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Home Office statement on ‘Code Red’ worm

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The following is the complete statement by the UK Government Home Office on the impact of the Code Red worm in the UK – the statement is accompanied by briefing notes


Early indications are that the impact of the Code Red worm appears to have been minimal. Fears that the worm would have a potentially devastating effect on the Internet seem to have been unfounded. Monitoring showed that the worm started its scanning routine as forecast but there was no discernible impact on the infrastructure of the Internet.

In the UK levels of activity by the worm were very slight and the Internet in the UK remains robust and safe to use. This does not mean that system owners can be complacent and system administrators should ensure that their systems are adequately protected from Code Red by installing the freely available patch from Microsoft.

It is possible that the publicity given to the vulnerabilities of the Microsoft Internet Information Server (IIS) and the availability of the patch will have helped to reduce the effects of the worm as system administrators applied the patch and fewer servers became vulnerable to attack.

Code Red worm in its current format is technically no longer a danger in that its existence is known about and there are safeguards against infection available. The threat now comes from variants of the worm, which may behave in a very different way and, initially at least, be undetectable. The Government advises all systems administrators to keep themselves informed about new threats and the remedies that are available, and to apply them at the earliest opportunity in order to protect their systems.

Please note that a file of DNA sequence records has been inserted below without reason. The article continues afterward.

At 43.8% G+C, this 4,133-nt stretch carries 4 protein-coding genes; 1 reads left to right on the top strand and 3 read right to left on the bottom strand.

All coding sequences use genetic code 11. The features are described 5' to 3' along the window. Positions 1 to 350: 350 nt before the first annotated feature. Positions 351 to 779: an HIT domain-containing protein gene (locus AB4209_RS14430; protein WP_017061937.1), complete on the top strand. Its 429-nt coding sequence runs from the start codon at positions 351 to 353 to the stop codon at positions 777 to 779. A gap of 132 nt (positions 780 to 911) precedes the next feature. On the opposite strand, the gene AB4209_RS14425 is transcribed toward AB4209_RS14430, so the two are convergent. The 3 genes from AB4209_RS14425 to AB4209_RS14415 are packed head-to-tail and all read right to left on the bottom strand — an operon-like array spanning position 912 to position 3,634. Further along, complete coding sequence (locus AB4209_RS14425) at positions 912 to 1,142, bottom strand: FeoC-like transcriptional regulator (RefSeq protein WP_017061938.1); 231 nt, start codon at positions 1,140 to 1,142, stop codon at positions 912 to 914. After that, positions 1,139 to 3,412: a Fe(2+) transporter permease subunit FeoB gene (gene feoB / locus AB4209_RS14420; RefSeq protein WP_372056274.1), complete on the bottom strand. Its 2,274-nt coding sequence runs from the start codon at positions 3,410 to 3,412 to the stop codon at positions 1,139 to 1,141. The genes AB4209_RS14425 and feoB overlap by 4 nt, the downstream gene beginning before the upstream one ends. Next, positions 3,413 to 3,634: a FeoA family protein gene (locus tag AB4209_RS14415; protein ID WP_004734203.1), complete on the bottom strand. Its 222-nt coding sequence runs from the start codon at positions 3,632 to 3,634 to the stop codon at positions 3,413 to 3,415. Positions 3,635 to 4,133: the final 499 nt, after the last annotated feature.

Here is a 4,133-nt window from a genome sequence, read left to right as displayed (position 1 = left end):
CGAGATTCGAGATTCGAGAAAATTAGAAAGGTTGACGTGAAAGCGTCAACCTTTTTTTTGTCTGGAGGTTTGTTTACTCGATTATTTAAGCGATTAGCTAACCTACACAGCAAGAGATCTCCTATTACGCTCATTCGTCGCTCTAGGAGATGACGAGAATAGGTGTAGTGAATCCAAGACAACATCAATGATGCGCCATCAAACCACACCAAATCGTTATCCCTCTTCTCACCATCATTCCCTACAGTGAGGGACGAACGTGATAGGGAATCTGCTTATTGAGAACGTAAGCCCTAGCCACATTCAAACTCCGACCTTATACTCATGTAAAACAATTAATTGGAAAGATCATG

UNIRAS, which is part of the NISCC, sent three Briefing Notices and an Alert (19,20,27 and 30 July) to bring the threat from Code Red to the attention of Central Government, CNI (Critical National Infrastructure) companies and their business partners. These were also posted on the UNIRAS website at http://www.uniras.gov.uk.

The NISCC will continue to monitor the situation in conjunction with its technical contacts and partners both in the UK and internationally over the coming days. The behaviour of Internet worms and viruses are difficult to predict and warnings about their impact have to be carefully considered to ensure that an appropriate response is made to the perceived threat. The NISCC assessed that the threat from Code Red was not likely to have a significant impact on UK systems and our detailed warnings were made suitably available on the UNIRAS website.

Notes

1. The establishment of the National Infrastructure Security Co-ordination Centre (NISCC) was announced by the Home Secretary to Parliament on 20 December 1999. Its role as an inter-departmental organisation is to co-ordinate and develop existing work within Government departments and agencies and organisations in the private sector to defend the Critical National Infrastructure against electronic attack. See http://www.niscc.gov.uk

2. The Unified Incident Reporting and Alert Scheme (UNIRAS) is run by the NISCC and its role includes receiving reports of significant electronic attack incidents, threats, new vulnerabilities and countermeasures from its customer base and other commercial, Governmental and international sources. It then validates, anonymises (where appropriate) and disseminates the information back to its customers through email alerts and briefings. These are also available on the UNIRAS website. See http://www.uniras.gov.uk

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